11 Burn Injury Nursing Care Plans

A burn injury is damage to your body’s tissues caused by heat, chemicals, electricity, sunlight or radiation. Scalds from hot liquids and steam, building fires and flammable liquids and gases are the most common causes of burns.

A major burn is a catastrophic injury, requiring painful treatment and long period of rehabilitation. It’s commonly fatal or permanently disfiguring and incapacitating (both emotionally and physically).

Nursing Care Plans

Nursing care involves immediate and aggressive burn treatment. Supportive measures and strict sterile technique should be implemented to minimize infection.

Here are 11 burn injury (burnsnursing care plans (NCP)

  1. Impaired Physical Mobility
  2. Deficient Knowledge
  3. Disturbed Body Image
  4. Fear/Anxiety
  5. Impaired Skin Integrity
  6. Imbalanced Nutrition: Less Than Body Requirements
  7. Risk for Ineffective Tissue Perfusion
  8. Acute Pain
  9. Risk for Infection
  10. Risk for Deficient Fluid Volume
  11. Risk for Ineffective Airway Clearance
  12. Other Possible Nursing Care Plans
  13. See Also and Further Reading
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Impaired Physical Mobility: Limitation in independent, purposeful physical movement of the body or of one or more extremities.

May be related to

  • Neuromuscular impairment, pain/discomfort, decreased strength and endurance
  • Restrictive therapies, limb immobilization; contractures

Possibly evidenced by

  • Reluctance to move/inability to purposefully move
  • Limited ROM, decreased muscle strength control and/or mass

Desired Outcomes

  • Maintain position of function as evidenced by absence of contractures.
  • Maintain or increase strength and function of affected and/or compensatory body part.
  • Verbalize and demonstrate willingness to participate in activities.
  • Demonstrate techniques/behaviors that enable resumption of activities.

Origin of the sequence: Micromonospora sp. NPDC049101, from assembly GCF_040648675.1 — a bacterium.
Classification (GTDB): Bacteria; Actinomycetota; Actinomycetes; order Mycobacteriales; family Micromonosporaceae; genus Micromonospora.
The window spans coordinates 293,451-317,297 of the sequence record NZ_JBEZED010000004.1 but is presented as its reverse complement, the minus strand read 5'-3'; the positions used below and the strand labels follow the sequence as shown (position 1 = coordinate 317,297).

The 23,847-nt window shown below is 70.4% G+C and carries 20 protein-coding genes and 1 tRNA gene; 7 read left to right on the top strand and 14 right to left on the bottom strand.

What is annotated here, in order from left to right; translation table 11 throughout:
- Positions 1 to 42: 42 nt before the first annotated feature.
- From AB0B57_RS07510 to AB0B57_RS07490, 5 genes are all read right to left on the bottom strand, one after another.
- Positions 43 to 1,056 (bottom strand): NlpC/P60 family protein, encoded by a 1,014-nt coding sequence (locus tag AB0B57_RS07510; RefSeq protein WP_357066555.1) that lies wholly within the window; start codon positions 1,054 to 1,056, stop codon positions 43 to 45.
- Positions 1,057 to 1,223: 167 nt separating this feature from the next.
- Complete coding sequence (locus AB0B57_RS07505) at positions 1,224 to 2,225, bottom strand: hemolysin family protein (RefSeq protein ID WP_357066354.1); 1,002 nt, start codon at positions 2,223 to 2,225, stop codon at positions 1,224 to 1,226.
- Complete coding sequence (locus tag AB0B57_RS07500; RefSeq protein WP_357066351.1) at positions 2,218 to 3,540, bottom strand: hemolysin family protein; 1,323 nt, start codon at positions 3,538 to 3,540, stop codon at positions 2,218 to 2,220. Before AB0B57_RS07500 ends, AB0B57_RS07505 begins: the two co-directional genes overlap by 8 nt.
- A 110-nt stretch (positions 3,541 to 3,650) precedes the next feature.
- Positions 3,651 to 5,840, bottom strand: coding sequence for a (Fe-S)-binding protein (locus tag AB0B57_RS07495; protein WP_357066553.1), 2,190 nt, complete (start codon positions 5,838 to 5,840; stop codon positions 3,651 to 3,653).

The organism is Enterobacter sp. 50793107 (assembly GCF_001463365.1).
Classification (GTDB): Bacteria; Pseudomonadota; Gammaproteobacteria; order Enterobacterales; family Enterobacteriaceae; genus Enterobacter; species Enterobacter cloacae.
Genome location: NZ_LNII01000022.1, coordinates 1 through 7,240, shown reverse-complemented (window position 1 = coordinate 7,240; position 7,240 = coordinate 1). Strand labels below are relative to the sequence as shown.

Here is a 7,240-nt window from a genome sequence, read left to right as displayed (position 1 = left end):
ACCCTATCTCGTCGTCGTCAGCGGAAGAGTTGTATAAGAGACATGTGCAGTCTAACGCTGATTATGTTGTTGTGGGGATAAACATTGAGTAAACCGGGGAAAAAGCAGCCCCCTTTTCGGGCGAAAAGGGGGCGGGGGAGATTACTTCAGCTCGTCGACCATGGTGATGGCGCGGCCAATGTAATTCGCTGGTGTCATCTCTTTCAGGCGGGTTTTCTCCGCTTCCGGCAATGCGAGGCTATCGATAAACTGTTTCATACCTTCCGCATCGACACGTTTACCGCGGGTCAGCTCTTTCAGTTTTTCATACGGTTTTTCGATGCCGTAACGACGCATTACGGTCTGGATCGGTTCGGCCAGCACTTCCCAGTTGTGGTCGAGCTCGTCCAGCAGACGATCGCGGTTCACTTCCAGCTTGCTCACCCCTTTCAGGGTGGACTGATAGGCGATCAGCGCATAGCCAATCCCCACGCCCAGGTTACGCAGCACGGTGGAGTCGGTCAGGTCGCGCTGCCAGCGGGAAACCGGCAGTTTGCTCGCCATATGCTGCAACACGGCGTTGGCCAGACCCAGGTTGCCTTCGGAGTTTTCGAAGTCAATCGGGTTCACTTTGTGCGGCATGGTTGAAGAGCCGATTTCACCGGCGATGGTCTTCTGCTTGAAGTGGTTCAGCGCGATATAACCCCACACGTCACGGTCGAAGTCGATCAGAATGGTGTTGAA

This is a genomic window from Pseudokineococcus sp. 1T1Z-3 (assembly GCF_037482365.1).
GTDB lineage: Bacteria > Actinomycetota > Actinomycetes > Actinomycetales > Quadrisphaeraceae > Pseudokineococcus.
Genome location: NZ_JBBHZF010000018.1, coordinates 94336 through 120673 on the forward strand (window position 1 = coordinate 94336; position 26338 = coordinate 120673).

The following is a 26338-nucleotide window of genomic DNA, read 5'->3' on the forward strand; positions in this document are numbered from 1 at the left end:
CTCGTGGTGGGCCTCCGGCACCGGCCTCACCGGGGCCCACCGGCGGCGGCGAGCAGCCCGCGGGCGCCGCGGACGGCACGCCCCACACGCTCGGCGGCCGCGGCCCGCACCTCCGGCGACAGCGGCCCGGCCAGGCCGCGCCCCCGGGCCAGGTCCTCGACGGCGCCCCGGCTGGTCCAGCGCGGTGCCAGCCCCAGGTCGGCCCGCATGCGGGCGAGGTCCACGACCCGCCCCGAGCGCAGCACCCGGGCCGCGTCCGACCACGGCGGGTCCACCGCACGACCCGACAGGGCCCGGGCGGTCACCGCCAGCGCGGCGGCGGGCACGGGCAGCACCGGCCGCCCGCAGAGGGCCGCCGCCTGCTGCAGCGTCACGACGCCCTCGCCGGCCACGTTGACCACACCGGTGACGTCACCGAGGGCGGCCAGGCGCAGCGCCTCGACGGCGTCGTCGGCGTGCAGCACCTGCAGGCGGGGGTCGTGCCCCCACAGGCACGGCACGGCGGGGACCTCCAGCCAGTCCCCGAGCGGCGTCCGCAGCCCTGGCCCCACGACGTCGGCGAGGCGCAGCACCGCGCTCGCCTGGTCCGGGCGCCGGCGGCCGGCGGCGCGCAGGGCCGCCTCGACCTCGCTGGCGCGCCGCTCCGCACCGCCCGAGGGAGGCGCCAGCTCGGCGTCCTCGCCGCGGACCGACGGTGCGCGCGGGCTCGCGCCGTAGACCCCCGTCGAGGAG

Nursing Interventions Rationale
Maintain proper body alignment with supports or splints, especially for burns over joints. Promotes functional positioning of extremities and prevents contractures, which are more likely over joints.
Note circulation, motion, and sensation of digits frequently. Edema may compromise circulation to extremities, potentiating tissue necrosis and development of contractures.
Initiate the rehabilitative phase on admission. It is easier to enlist participation when patient is aware of the possibilities that exist for recovery.
Perform ROM exercises consistently, initially passive, then active. Prevents progressively tightening scar tissue and contractures; enhances maintenance of muscle and joint functioning and reduces loss of calcium from the bone.
Medicate for pain before activity or exercise. Reduces muscle and tissue stiffness and tension, enabling patient to be more active and facilitating participation.
Schedule treatments and care activities to provide periods of uninterrupted rest. Increases patient’s strength and tolerance for activity.
Encourage family/SO support and assistance with ROM exercises. Enables family/SO to be active in patient care and provides more consistent therapy.
Incorporate ADLs with physical therapy, hydrotherapy, and nursing care. Combining activities produces improved results by enhancing effects of each.
Encourage patient participation in all activities as individually able. Promotes independence, enhances self-esteem, and facilitates recovery process.
Incorporate ADLs with physical therapy, hydrotherapy, and nursing care. Combining activities produces improved results by enhancing effects of each.
Encourage patient participation in all activities as individually able. Promotes independence, enhances self-esteem, and facilitates recovery process.
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